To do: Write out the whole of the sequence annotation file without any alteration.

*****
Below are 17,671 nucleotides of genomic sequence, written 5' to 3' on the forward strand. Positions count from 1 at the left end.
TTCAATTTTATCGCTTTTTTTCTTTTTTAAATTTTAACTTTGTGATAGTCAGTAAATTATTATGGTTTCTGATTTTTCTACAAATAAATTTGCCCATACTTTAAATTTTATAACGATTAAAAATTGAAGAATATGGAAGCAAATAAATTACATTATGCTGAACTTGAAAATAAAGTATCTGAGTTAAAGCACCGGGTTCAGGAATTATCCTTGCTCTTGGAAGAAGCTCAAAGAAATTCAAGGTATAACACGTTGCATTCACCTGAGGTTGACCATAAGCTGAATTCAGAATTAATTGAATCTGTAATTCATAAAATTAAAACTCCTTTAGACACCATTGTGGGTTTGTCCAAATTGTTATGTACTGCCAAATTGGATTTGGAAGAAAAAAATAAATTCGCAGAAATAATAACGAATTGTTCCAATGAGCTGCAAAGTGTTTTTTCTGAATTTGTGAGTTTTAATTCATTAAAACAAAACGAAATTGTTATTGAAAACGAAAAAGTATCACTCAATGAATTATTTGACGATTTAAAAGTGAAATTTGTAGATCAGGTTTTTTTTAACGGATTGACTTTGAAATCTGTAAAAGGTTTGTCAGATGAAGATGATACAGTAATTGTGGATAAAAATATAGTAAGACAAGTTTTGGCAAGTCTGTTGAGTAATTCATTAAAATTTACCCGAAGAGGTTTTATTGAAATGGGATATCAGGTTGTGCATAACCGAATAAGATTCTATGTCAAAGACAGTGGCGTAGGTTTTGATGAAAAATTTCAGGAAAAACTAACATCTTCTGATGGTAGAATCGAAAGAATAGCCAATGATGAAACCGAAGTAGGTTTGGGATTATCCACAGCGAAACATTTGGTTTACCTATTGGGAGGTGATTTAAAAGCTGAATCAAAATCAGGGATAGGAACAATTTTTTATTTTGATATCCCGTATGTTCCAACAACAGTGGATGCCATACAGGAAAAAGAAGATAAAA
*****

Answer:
Below are 17,671 nucleotides of genomic sequence, written 5' to 3' on the forward strand. Positions count from 1 at the left end.
TTCAATTTTATCGCTTTTTTTCTTTTTTAAATTTTAACTTTGTGATAGTCAGTAAATTATTATGGTTTCTGATTTTTCTACAAATAAATTTGCCCATACTTTAAATTTTATAACGATTAAAAATTGAAGAATATGGAAGCAAATAAATTACATTATGCTGAACTTGAAAATAAAGTATCTGAGTTAAAGCACCGGGTTCAGGAATTATCCTTGCTCTTGGAAGAAGCTCAAAGAAATTCAAGGTATAACACGTTGCATTCACCTGAGGTTGACCATAAGCTGAATTCAGAATTAATTGAATCTGTAATTCATAAAATTAAAACTCCTTTAGACACCATTGTGGGTTTGTCCAAATTGTTATGTACTGCCAAATTGGATTTGGAAGAAAAAAATAAATTCGCAGAAATAATAACGAATTGTTCCAATGAGCTGCAAAGTGTTTTTTCTGAATTTGTGAGTTTTAATTCATTAAAACAAAACGAAATTGTTATTGAAAACGAAAAAGTATCACTCAATGAATTATTTGACGATTTAAAAGTGAAATTTGTAGATCAGGTTTTTTTTAACGGATTGACTTTGAAATCTGTAAAAGGTTTGTCAGATGAAGATGATACAGTAATTGTGGATAAAAATATAGTAAGACAAGTTTTGGCAAGTCTGTTGAGTAATTCATTAAAATTTACCCGAAGAGGTTTTATTGAAATGGGATATCAGGTTGTGCATAACCGAATAAGATTCTATGTCAAAGACAGTGGCGTAGGTTTTGATGAAAAATTTCAGGAAAAACTAACATCTTCTGATGGTAGAATCGAAAGAATAGCCAATGATGAAACCGAAGTAGGTTTGGGATTATCCACAGCGAAACATTTGGTTTACCTATTGGGAGGTGATTTAAAAGCTGAATCAAAATCAGGGATAGGAACAATTTTTTATTTTGATATCCCGTATGTTCCAACAACAGTGGATGCCATACAGGAAAAAGAAGATAAAA